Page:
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Brain Res. 2006 May 30;1092(1):108-16. Epub 2006 Jun 6.

Ascorbate modulation of sensorimotor processing in striatum of freely moving rats.

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Program in Neuroscience, Department of Psychological and Brain Sciences, Psychology Building, 1101 E. Tenth Street, Indiana University, Bloomington, IN 47405-7007, USA.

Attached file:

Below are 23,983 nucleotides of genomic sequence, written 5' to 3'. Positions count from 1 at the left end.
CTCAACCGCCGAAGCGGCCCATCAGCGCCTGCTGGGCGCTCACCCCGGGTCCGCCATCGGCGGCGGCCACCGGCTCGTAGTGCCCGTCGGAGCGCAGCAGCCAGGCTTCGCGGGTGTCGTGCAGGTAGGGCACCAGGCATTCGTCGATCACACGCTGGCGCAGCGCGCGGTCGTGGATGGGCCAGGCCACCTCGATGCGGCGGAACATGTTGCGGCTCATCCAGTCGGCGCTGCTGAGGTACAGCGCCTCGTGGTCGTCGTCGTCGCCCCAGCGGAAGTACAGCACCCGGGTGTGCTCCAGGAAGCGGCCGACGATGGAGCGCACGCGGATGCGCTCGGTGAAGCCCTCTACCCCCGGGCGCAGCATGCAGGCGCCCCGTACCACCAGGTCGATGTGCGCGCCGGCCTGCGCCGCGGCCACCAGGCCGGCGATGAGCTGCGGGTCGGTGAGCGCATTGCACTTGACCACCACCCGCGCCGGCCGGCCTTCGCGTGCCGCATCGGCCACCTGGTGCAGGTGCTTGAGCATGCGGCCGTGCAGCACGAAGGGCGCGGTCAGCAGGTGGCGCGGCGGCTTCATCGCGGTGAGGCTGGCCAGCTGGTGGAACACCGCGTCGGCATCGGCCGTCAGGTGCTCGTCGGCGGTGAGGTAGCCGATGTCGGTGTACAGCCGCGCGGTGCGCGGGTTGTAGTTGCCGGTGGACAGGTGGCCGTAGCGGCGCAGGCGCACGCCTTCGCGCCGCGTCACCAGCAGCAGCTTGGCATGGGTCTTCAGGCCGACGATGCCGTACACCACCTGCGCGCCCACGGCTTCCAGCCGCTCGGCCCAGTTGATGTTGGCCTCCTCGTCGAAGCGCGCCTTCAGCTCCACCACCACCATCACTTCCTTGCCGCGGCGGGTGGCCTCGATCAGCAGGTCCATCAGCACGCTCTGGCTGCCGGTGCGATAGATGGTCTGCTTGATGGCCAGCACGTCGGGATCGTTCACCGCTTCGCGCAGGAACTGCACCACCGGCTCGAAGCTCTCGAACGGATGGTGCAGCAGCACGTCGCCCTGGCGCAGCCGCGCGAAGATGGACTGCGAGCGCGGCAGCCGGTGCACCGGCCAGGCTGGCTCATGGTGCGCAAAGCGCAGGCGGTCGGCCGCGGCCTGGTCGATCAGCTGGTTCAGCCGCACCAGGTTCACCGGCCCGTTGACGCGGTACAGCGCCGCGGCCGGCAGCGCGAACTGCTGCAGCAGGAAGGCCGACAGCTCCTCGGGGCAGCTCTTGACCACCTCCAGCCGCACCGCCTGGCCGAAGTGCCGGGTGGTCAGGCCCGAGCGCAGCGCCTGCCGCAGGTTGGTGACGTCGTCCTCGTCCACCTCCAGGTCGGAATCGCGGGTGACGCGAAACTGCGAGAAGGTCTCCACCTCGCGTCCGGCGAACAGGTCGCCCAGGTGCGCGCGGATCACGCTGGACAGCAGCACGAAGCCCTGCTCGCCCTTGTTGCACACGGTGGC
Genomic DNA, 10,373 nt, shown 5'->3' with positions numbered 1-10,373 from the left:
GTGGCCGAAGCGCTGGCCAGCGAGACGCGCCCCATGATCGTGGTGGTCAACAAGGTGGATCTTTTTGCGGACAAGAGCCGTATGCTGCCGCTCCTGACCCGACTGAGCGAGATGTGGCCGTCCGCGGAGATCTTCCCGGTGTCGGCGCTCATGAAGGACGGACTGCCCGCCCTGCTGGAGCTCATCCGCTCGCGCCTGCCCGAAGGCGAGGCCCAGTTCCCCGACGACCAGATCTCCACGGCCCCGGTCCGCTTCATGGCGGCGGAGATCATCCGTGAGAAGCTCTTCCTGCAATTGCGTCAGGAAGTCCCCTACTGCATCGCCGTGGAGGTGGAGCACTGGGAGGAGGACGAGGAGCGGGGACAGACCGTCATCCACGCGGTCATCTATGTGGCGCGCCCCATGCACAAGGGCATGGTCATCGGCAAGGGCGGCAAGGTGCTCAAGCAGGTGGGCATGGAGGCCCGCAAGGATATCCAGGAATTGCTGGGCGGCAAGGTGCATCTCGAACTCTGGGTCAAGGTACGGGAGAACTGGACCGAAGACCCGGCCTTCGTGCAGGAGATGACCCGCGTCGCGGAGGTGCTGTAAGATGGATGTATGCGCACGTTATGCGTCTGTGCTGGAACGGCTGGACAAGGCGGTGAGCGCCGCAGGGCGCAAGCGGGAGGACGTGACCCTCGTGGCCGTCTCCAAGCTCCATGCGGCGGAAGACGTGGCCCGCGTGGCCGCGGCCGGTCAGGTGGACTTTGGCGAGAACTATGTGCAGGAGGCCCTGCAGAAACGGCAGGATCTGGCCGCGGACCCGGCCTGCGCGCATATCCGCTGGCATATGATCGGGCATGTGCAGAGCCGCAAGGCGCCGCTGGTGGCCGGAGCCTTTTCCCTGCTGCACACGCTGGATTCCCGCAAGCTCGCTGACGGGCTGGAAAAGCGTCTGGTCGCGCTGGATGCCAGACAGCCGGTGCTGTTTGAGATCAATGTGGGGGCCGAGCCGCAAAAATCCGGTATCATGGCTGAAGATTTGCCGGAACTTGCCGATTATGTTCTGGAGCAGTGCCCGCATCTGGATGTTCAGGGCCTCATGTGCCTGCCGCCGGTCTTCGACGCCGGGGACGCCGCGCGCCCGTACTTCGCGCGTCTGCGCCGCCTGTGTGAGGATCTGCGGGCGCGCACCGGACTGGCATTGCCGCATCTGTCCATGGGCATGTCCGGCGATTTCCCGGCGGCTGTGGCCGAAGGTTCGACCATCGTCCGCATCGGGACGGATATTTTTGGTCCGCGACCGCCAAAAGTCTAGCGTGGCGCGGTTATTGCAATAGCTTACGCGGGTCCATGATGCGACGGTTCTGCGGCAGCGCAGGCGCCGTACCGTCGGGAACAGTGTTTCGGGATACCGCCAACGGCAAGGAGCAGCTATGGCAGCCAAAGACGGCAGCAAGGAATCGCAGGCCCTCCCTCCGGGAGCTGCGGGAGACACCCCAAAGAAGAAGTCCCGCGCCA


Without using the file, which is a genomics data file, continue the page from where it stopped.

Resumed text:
The striatum, which receives projections from the entire cortical mantle, is highly responsive to sensorimotor activity. Because either systemic or intra-striatal injections of ascorbate (AA) influence behavior known to involve striatal circuits, it is possible that the level of striatal AA, which is known to fluctuate with behavioral activation, directly alters striatal neuronal processing. To test this hypothesis, we recorded the activity of 94 presumed medium spiny striatal neurons in behaving rats treated with AA or vehicle and examined firing rate during periods of quiescence and sensorimotor stimulation (e.g., stroking of the whiskers, mid-back, and rump). Slow-scan voltammetry was used in separate rats to determine the extent to which AA treatment elevated striatal AA. Vehicle-treated rats had relatively slow basal firing rates at rest that routinely increased during sensorimotor stimulation. Comparable results were obtained in rats treated with 100 mg/kg AA, which failed to alter AA levels in striatum. Dose-dependent increases in striatal AA, however, occurred after injection of 500 and 1000 mg/kg AA, and at these doses, there was a significant decrease in the number of sensorimotor-related excitations. In fact, treatment with 1000 mg/kg AA reversed a significant proportion of excitations to inhibitions. Our results substantiate the role of the striatum in sensorimotor processing and emphasize extracellular AA as a modulator of striatal neuronal function.

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